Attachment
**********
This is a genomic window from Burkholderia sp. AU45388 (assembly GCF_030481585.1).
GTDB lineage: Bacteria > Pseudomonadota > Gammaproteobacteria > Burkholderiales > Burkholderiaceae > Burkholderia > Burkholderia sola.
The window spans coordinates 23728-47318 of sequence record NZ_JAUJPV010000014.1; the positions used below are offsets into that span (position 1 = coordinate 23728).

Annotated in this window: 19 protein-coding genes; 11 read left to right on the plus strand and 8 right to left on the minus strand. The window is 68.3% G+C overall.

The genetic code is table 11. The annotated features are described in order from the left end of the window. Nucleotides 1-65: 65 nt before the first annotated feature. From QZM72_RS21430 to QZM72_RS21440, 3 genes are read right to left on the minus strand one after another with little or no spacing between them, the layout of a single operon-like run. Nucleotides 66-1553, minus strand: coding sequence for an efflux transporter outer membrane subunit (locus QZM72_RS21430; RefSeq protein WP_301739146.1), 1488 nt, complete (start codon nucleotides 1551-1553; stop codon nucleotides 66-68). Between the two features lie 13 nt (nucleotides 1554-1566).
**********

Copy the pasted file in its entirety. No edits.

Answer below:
This is a genomic window from Burkholderia sp. AU45388 (assembly GCF_030481585.1).
GTDB lineage: Bacteria > Pseudomonadota > Gammaproteobacteria > Burkholderiales > Burkholderiaceae > Burkholderia > Burkholderia sola.
The window spans coordinates 23728-47318 of sequence record NZ_JAUJPV010000014.1; the positions used below are offsets into that span (position 1 = coordinate 23728).

Annotated in this window: 19 protein-coding genes; 11 read left to right on the plus strand and 8 right to left on the minus strand. The window is 68.3% G+C overall.

The genetic code is table 11. The annotated features are described in order from the left end of the window. Nucleotides 1-65: 65 nt before the first annotated feature. From QZM72_RS21430 to QZM72_RS21440, 3 genes are read right to left on the minus strand one after another with little or no spacing between them, the layout of a single operon-like run. Nucleotides 66-1553, minus strand: coding sequence for an efflux transporter outer membrane subunit (locus QZM72_RS21430; RefSeq protein WP_301739146.1), 1488 nt, complete (start codon nucleotides 1551-1553; stop codon nucleotides 66-68). Between the two features lie 13 nt (nucleotides 1554-1566).